Some manufacturers may also add enzymes to help the soap remove biological stains such as grass stains or blood from your clothes.
Why does soap clean effectively?
In order to clean something, water needs to spread and dampen surfaces quickly. It can’t always easily do this on its own. That’s because it has a high surface tension. This means the molecules in the water are strongly attracted to each other, which prevents it from easily spreading. Lowering its surface tension helps water spread.
Illustration - Text Version
A: High surface tension means the surface is not wet. B: Moderate surface tension means that the surface is somewhat wet C: Low surface tension means that the surface is fairly wet. D: Very low surface tension means that the surface is very wet.
Substances that can lower surface tension are called surfactants (short for surface active agents). Soap is a type of surfactant called an emulsifier. Emulsifiers can cause two liquids to mix even if they normally wouldn’t. For example, think of oil and water. They don’t naturally mix. But since soap is an emulsifier, it can hold the oil in such a way that water can remove it.
Did you know?
You might think of an acid as dangerous and corrosive, and a base as something that cancels it out. But in the case of soap it’s the base (like lye) that needs to be handled with care.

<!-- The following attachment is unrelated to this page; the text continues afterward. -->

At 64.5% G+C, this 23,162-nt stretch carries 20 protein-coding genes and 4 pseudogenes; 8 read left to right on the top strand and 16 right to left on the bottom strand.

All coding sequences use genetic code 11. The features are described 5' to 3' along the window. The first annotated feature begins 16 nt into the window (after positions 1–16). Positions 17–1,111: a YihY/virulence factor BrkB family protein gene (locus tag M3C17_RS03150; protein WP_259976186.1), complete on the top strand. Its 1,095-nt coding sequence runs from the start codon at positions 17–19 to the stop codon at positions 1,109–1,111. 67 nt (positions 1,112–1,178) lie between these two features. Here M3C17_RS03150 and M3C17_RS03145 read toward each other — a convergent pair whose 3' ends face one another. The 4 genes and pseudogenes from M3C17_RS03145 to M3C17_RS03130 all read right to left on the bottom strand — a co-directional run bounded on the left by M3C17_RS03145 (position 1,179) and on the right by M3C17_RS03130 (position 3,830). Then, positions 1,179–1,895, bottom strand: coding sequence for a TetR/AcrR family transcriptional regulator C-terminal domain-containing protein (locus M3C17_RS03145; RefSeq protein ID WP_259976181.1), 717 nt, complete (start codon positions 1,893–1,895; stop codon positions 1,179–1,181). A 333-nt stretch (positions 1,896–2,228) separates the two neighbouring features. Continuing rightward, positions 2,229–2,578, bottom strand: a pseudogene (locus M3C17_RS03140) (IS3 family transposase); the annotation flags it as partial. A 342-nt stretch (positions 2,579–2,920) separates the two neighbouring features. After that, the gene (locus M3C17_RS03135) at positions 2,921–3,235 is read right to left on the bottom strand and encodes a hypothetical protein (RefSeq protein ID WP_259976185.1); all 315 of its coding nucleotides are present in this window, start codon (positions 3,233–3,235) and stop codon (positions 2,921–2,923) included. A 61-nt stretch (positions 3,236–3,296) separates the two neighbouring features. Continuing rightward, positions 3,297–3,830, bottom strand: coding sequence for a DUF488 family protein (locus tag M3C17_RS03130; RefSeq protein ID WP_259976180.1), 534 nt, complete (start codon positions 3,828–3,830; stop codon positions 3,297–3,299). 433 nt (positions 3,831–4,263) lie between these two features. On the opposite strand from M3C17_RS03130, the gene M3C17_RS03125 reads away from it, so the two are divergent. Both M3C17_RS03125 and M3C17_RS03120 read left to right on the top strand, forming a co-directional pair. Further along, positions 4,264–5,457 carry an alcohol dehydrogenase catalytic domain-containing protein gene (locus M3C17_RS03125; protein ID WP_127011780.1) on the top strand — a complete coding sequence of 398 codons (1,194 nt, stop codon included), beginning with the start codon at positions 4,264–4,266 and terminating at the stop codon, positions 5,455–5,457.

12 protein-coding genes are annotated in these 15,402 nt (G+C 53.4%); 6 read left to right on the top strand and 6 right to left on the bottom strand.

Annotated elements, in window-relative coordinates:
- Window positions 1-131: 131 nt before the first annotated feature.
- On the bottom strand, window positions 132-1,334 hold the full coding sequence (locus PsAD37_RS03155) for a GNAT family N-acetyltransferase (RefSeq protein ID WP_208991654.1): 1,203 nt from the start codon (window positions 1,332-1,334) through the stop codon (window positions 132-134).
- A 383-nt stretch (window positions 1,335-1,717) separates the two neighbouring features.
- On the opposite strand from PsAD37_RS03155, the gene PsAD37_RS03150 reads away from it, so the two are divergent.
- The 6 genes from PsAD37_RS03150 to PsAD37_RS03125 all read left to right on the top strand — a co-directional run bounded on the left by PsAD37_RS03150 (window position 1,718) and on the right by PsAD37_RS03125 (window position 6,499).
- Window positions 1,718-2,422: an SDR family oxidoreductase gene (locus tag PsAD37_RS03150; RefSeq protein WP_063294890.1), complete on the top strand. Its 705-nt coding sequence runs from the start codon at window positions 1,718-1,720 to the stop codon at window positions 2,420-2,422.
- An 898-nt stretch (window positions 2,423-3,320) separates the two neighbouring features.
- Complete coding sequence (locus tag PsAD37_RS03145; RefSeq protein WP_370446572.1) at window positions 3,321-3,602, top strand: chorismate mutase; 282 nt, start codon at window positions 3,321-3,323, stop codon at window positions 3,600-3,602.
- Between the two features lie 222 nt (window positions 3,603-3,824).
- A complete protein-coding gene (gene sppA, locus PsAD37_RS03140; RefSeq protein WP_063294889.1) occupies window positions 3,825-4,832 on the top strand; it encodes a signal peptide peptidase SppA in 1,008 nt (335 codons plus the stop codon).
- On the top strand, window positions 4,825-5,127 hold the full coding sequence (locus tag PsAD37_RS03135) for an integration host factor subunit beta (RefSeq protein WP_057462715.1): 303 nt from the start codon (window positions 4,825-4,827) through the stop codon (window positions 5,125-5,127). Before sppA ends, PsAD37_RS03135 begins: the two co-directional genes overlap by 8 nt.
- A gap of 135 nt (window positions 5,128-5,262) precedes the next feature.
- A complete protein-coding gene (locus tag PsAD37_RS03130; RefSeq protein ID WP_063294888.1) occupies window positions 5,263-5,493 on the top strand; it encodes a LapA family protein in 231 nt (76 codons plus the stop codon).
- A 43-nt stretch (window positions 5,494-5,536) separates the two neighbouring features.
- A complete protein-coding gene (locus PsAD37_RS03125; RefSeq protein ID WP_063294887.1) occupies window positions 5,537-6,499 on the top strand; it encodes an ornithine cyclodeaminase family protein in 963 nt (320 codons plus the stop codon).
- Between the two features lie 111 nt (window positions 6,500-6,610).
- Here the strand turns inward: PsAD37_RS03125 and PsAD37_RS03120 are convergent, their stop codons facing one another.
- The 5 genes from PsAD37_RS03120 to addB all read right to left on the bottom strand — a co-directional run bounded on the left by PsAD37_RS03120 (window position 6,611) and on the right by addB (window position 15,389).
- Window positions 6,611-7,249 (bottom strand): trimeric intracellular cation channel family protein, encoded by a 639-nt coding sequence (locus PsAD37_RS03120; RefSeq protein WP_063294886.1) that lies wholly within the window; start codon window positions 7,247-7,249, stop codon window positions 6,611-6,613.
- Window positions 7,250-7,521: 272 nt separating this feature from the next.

One end of a soap molecule is hydrophilic - that is, it mixes with water. It holds onto compounds that can dissolve in water. The other end is hydrophobic - that is, it does not mix with water. It holds onto compounds that do not dissolve in water, such as oil.
Both ends work together to hold all components in the mixture together, forming an emulsion that can easily be removed from a surface. This mixing is also what decreases the surface tension of water. The exact explanation is a bit complex, but a simple way to think of it is this: as the hydrophilic ends of the soap molecule get in between the water molecules, it interferes with the attractive forces between the water molecules.
So the next time you wash your hands, you’ll know that underneath those bubbles, some complex chemical reactions are taking place!
Did you know?